- November 2011
- Vol. 12, No. 8
Denver's Village: Enhanced Recruitment for Permanent Homes
In 2008, the Children's Bureau awarded eight cooperative agreements to implement diligent recruitment programs that would locate resource families for children in foster care. One of those awards went to the Denver Department of Human Services (DHS) for its Denver's Village program. Denver's Village seeks to find safe, supportive homes for children in need of foster, kinship, or adoptive families by establishing community-based resource teams (CBRTs) and enhancing their internal processes for finding homes for children. This has yielded shorter times to permanency and an increase in adoptions.
Traditionally, it was DHS's responsibility to recruit and retain resource families, but the CBRT approach is a joint effort between DHS and the community. DHS has established four CBRTs throughout the city and county of Denver by leveraging its existing broad community network. CBRTs recruit potential resource families in the children's own communities and try to ensure that the racial and ethnic characteristics of the resource families mirror those of the children in care. CBRT members often include individuals from businesses, schools, service providers, community-based organizations, and DHS, including foster care, adoption, kinship care, and recruitment staff. Each CBRT develops its own recruitment plan for targeted and child-specific recruitment and conducts approximately four recruitment activities per month. For a recent recruitment event, one CBRT worked with a local church to use a service for more than 300 parishioners as an extreme recruiting event for 13 children. Several families expressed interest in becoming resource families, and more than a dozen additional families volunteered to host a "fosterware" party, during which CBRT staff would speak to the host's family and friends about the need for permanent and temporary homes for children.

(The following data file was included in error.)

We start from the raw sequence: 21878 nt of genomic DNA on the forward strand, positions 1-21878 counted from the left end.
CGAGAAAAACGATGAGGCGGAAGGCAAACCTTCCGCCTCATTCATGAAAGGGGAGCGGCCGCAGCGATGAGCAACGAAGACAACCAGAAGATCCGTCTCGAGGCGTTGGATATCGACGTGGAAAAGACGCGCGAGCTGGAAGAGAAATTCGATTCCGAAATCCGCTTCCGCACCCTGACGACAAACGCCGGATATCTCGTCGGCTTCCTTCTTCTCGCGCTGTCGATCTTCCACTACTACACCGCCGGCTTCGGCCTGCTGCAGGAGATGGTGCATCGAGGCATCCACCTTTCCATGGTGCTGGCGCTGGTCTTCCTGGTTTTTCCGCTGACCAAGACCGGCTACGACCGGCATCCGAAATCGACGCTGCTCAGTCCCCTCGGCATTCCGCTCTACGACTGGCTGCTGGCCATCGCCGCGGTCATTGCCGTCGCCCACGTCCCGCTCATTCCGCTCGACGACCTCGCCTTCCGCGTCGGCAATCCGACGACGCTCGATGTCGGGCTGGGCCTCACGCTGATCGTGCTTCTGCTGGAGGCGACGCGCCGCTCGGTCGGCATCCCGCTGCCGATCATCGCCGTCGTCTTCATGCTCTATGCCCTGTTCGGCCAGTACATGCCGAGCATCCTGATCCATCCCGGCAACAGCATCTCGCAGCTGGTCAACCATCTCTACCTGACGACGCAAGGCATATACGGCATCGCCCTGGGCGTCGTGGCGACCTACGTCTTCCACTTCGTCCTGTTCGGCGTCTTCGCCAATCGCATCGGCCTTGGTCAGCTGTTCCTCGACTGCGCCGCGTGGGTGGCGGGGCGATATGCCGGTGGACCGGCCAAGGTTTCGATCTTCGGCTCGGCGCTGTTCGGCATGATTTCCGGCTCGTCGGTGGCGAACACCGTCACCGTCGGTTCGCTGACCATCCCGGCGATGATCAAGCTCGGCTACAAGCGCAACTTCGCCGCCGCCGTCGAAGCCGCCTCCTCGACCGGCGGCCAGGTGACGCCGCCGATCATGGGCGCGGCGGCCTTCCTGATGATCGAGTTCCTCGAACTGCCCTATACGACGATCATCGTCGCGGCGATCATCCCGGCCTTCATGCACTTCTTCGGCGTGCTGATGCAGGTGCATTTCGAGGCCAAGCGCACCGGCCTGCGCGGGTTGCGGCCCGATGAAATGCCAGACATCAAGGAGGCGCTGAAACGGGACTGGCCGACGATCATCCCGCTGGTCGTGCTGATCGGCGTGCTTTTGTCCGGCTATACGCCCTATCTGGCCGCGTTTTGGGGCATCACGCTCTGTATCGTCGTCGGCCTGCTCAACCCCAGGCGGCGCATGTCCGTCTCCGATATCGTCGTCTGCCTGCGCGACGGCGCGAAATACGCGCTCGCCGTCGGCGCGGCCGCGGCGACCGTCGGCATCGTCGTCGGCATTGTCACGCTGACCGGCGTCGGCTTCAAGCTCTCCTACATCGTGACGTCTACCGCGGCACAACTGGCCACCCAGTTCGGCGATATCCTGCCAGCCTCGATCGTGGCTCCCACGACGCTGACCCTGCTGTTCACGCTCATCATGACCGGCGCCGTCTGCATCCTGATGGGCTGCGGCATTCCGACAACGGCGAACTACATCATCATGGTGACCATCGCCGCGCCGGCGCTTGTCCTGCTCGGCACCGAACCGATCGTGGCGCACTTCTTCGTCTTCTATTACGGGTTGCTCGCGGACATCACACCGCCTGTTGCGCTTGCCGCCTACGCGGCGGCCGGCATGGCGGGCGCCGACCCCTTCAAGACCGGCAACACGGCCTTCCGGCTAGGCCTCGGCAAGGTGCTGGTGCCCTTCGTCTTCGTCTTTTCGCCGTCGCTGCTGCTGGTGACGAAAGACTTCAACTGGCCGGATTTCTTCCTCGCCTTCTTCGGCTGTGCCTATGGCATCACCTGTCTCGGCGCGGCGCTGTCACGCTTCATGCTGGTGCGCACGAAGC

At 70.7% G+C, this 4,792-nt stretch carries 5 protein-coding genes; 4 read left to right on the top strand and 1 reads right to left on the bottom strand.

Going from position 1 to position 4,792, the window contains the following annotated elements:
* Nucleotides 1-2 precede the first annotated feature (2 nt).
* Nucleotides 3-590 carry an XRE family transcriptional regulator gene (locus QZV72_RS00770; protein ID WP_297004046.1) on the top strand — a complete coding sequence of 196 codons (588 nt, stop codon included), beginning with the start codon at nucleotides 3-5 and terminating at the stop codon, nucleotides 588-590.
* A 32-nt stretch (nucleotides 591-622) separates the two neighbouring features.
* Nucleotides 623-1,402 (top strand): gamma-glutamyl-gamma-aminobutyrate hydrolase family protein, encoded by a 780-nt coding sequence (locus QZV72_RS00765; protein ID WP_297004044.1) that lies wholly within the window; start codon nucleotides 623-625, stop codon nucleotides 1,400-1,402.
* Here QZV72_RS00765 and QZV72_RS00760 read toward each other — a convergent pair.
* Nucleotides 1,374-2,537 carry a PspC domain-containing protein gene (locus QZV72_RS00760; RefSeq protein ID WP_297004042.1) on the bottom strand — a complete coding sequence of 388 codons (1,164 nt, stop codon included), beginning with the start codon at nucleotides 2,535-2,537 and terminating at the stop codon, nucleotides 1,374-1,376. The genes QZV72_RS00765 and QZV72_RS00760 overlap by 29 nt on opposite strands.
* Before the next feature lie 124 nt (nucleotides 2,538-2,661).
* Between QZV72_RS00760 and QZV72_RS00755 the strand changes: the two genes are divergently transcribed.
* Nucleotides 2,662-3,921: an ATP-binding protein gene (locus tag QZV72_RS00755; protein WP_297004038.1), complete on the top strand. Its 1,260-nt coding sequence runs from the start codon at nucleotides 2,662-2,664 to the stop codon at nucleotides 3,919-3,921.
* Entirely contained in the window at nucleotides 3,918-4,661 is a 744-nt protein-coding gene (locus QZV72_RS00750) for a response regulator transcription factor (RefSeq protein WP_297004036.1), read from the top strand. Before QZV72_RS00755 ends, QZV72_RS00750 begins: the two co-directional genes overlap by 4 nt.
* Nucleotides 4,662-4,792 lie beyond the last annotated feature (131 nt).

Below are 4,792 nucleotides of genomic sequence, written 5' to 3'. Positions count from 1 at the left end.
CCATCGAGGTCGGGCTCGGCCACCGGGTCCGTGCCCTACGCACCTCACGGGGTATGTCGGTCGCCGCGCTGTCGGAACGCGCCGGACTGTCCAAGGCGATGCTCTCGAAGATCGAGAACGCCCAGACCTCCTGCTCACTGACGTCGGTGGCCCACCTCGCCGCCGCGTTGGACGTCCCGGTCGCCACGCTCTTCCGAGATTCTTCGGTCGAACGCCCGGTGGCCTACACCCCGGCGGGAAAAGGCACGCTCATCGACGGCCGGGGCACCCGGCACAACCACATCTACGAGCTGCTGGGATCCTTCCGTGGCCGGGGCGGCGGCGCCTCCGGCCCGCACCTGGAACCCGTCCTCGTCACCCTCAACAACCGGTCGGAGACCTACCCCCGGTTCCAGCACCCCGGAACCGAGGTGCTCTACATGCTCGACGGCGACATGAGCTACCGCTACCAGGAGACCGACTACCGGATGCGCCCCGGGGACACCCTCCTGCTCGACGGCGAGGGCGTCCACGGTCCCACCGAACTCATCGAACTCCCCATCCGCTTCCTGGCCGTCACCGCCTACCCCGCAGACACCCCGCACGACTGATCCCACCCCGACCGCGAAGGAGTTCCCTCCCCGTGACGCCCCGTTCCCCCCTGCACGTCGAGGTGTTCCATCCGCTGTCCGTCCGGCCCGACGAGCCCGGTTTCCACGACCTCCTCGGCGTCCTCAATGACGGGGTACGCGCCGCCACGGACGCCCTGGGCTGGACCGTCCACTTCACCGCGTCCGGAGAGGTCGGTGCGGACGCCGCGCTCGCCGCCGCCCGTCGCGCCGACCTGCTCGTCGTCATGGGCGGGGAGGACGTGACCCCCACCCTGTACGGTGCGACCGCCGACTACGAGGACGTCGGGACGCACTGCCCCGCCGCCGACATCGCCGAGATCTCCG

DHS also has implemented two types of meetings to help find permanent homes for children in foster care: permanency decision meetings (PDMs) and permanency roundtables. During a PDM, in which DHS tries to reduce and overcome barriers to achieving permanency for a child, the current caseworker and supervisor and other DHS staff—including those from intake, child protection, and youth services—examine the case's progress, determine the specific barriers to permanency, and develop a concurrent plan for the child. PDMs are conducted when children have been in out-of-home care for 45 days.
The second type of meeting is the permanency roundtable, which focuses primarily on youth but is held for any child who has been in care for 12 months or longer. The purpose of the roundtable is to determine what actions may help achieve permanence for the child. They include DHS staff, the youth in care, and individuals the youth identifies as being important to them (e.g., relatives, friends, mentors). The roundtables help involve youth in the decision-making process, and the youth sometimes are able to identify permanency options for themselves. Often, even if a permanent placement is not identified through the roundtable, the youth still is able to establish permanent connections with relatives or others.
Denver's Village has shown promising results thus far. When DHS received the award, children in care waited an average of 34.6 months after parental rights were terminated until permanency was achieved. Over the last 2 years of the project, that average has dropped to approximately 13 months. Additionally, more than 650 children have been adopted over the course of the project, and in the first year, Denver's Village increased the number of resource families from the communities of children in care by 55 percent.
One of the important systemic outcomes of the project was a change in how DHS staff viewed permanency. Previously, some staff viewed permanency as an option that should be considered toward the end of a case. Now, staff see permanency as a vital issue that should be considered at multiple points throughout the life of the case, which helps reduce barriers to permanency at later points in the case. For example, conducting a diligent search in the beginning of a case may make it easier to engage family members as the case proceeds, which may open up additional permanency options.
For additional information about Denver's Village and the other Diligent Recruitment grantees, visit the AdoptUSKids website:
Many thanks to Margaret Booker, Project Director of Denver's Village and Administrator of Permanency Services and Support in the Denver Department of Human Services, for providing the information for this article.